Associated Launch Vehicles
  • Shuttle American winged orbital launch vehicle. The manned reusable space system which was designed to slash the cost of space transport and replace all expendable launch vehicles. It did neither, but did keep NASA in the manned space flight business for 30 years. Redesign of the shuttle with reliability in mind after the Challenger disaster reduced maximum payload to low earth orbit from 27,850 kg to 24,400 kg. More...

Associated Manufacturers and Agencies
  • JPL American agency;manufacturer of rockets, spacecraft, and rocket engines. Jet Propulsion Laboratory, Pasadena, USA. More...
  • NASA American agency overseeing development of rockets and spacecraft. National Aeronautics and Space Administration, USA, USA. More...
  • ESA European agency overseeing development of rockets and spacecraft. European Space Agency, Europe. More...
  • Dornier German manufacturer of rockets and spacecraft. DaimlerChrysler Aerospace - Dornier Satellitensysteme GmbH, Germany. More...

Bibliography
  • McDowell, Jonathan, Jonathan's Space Home Page (launch records), Harvard University, 1997-present. Web Address when accessed: here.
  • JPL Mission and Spacecraft Library, Jet Propulsion Laboratory, 1997. Web Address when accessed: here.
  • McDowell, Jonathan, Launch Log, October 1998. Web Address when accessed: here.
  • NASA Report, Ulysses at Solar Maximum and Beyond, Web Address when accessed: here.
  • NASA Report, Ulysses: A voyage to the Sun, Web Address when accessed: here.

Associated Launch Sites
  • Cape Canaveral America's largest launch center, used for all manned launches. Today only six of the 40 launch complexes built here remain in use. Located at or near Cape Canaveral are the Kennedy Space Center on Merritt Island, used by NASA for Saturn V and Space Shuttle launches; Patrick AFB on Cape Canaveral itself, operated the US Department of Defense and handling most other launches; the commercial Spaceport Florida; the air-launched launch vehicle and missile Drop Zone off Mayport, Florida, located at 29.00 N 79.00 W, and an offshore submarine-launched ballistic missile launch area. All of these take advantage of the extensive down-range tracking facilities that once extended from the Cape, through the Caribbean, South Atlantic, and to South Africa and the Indian Ocean. More...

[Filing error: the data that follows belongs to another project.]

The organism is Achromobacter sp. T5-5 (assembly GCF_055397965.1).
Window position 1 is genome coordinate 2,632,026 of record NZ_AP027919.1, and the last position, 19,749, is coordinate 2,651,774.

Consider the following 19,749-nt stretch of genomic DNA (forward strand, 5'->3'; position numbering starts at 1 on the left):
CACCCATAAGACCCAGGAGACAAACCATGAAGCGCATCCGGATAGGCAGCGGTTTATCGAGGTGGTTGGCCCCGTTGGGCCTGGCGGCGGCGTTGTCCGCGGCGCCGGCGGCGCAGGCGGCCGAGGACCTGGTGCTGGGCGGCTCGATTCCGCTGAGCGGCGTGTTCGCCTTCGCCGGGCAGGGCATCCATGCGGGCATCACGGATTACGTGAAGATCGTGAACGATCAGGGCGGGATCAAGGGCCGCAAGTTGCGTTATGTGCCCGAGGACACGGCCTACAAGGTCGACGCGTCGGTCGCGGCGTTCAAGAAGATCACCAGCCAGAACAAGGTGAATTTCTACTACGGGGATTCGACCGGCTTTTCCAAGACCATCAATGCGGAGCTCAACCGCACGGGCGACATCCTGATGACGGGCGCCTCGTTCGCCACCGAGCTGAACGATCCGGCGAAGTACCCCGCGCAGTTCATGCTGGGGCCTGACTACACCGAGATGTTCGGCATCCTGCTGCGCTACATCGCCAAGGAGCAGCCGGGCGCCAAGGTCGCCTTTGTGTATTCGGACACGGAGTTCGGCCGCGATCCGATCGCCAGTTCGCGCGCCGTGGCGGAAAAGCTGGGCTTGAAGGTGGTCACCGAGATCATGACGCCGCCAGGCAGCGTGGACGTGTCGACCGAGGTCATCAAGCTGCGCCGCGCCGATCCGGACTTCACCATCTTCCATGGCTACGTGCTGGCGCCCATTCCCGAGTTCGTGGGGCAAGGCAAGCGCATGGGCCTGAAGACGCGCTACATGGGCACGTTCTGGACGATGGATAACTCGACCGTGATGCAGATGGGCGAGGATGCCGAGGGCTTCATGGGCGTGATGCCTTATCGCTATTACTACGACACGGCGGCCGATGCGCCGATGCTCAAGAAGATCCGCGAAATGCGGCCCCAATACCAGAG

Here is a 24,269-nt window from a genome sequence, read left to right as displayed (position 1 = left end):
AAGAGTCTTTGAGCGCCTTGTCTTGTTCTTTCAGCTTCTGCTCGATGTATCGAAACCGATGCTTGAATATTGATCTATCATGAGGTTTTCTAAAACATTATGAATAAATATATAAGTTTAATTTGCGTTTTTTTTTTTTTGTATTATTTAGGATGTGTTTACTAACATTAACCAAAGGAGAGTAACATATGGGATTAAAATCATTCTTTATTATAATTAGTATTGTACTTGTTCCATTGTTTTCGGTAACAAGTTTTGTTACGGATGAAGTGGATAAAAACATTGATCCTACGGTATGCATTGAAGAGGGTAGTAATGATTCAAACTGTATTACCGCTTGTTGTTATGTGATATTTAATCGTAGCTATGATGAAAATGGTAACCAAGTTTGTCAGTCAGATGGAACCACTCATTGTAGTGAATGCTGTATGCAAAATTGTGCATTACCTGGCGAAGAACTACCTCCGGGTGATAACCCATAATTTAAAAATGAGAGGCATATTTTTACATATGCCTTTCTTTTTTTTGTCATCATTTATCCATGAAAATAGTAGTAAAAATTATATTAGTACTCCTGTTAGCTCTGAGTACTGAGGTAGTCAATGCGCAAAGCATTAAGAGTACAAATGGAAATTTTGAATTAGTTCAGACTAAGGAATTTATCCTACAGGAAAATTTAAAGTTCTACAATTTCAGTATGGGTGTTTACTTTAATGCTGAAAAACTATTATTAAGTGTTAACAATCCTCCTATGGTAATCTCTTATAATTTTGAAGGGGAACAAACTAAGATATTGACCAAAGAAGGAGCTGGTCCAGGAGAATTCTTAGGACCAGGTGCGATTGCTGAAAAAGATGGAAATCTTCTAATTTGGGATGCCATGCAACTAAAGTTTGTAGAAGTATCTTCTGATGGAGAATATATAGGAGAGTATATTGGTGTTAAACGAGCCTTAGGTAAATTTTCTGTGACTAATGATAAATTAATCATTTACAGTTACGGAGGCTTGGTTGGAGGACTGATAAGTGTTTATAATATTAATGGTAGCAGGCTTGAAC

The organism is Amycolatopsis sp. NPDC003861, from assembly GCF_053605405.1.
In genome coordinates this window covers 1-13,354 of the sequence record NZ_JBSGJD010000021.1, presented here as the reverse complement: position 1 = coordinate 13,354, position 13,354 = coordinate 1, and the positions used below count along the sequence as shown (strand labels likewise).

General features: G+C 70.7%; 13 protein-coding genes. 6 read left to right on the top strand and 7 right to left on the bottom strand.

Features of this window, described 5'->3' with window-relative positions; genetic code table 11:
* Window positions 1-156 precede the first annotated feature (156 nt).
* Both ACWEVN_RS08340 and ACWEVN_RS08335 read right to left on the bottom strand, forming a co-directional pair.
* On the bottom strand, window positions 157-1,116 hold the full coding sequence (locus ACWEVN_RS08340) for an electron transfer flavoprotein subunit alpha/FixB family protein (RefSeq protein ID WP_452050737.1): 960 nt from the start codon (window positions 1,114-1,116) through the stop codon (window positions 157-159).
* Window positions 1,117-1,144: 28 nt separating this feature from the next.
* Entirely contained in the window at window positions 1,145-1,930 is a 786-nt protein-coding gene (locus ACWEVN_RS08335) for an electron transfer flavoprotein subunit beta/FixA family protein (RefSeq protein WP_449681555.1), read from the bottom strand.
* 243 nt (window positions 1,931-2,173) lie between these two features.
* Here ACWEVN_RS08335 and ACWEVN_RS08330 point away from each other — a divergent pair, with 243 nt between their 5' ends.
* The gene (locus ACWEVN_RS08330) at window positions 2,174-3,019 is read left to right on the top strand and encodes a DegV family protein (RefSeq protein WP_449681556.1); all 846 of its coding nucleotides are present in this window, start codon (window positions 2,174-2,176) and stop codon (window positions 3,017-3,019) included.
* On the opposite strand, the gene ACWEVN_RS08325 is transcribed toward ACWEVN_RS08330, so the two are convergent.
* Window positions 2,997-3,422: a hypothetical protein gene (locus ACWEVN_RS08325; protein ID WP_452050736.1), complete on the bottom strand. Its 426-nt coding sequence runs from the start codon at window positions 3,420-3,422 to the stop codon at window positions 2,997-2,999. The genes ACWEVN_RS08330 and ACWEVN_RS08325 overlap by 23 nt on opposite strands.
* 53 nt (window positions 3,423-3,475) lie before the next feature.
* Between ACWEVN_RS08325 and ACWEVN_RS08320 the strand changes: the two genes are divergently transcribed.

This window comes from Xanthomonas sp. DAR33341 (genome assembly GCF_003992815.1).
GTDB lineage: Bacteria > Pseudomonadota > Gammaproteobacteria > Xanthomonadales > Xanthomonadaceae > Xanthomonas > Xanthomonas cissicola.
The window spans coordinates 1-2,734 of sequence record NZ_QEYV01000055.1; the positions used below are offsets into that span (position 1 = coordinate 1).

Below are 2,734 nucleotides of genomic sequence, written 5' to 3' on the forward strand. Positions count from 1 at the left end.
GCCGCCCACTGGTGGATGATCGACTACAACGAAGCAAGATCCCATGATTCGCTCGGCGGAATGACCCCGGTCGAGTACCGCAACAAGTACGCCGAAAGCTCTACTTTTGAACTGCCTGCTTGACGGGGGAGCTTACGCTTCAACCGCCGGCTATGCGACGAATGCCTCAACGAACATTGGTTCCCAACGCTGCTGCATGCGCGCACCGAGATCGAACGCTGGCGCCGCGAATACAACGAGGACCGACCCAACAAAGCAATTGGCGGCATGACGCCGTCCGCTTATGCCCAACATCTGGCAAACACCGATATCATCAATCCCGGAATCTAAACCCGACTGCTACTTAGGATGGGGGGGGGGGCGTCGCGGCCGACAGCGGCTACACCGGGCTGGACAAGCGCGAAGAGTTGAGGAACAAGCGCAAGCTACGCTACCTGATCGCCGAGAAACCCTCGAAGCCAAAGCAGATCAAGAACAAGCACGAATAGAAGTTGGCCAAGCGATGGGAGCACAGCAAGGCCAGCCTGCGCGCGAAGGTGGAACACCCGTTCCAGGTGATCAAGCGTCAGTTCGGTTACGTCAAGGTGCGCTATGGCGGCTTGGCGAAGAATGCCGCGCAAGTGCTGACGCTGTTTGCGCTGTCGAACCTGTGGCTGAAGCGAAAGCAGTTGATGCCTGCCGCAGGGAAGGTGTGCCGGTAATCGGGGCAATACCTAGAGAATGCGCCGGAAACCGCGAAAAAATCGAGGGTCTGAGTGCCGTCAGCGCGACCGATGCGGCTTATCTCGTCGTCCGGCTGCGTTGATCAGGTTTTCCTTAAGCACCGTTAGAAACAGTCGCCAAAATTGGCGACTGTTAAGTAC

• Cape Canaveral LC39B Shuttle, Saturn V, Saturn I launch complex. LC39A and LC39B, part of the Kennedy Space Center, were built on Merritt Island (north/northwest of the Cape) to support the Saturn V/Apollo lunar landing program in 1963-1966. The sites were modified in the last half of the 1970s to support the manned Space Shuttle program. More...

Ulysses Chronology


1990 October 6 - . 11:47 GMT - . Launch Site: Cape Canaveral. Launch Complex: Cape Canaveral LC39B. LV Family: Shuttle. Launch Vehicle: Shuttle. LV Configuration: Space Shuttle STS-41.
  • Ulysses - . Payload: Discovery F11 / Ulysses [IUS + PAM-S]. Mass: 367 kg (809 lb). Nation: USA. Agency: NASA; JPL. Class: Astronomy. Type: Solar astronomy satellite. Spacecraft: Ulysses. USAF Sat Cat: 20842 . COSPAR: 1990-090B. Apogee: 300 km (180 mi). Perigee: 285 km (177 mi). Inclination: 28.4000 deg. Period: 90.10 min. Deployed from STS 41 10/6/90; solar research. Ulysses is a scientific spacecraft, within the framework of the international solar/polar mission. It will be the first spacecraft to fly over the poles of the sun. Frequency 2111.6073/2293.1481 MHz, 8408.2099 MHz., interplanetary trajectory i nto a polar flyby over the sun. Designator ESA/90/01. Also registered by the United States in ST/SG/SER.E/250, orbital data are taken from that document.

1992 February 8 - .
1994 November - .
  • Ulysses' first pass above the Sun's southern pole completed - . Nation: International. Spacecraft: Ulysses.

1995 October - .
  • Ulysses' first pass above the Sun's north pole completed - . Nation: International. Spacecraft: Ulysses. Summary: This ended the primary mission. The mission was subsequently extended to permit further observations..

2004 February 4 - .
  • Ulysses Closest Approach To Jupiter (0.8 AU) - . Nation: Germany. Spacecraft: Ulysses.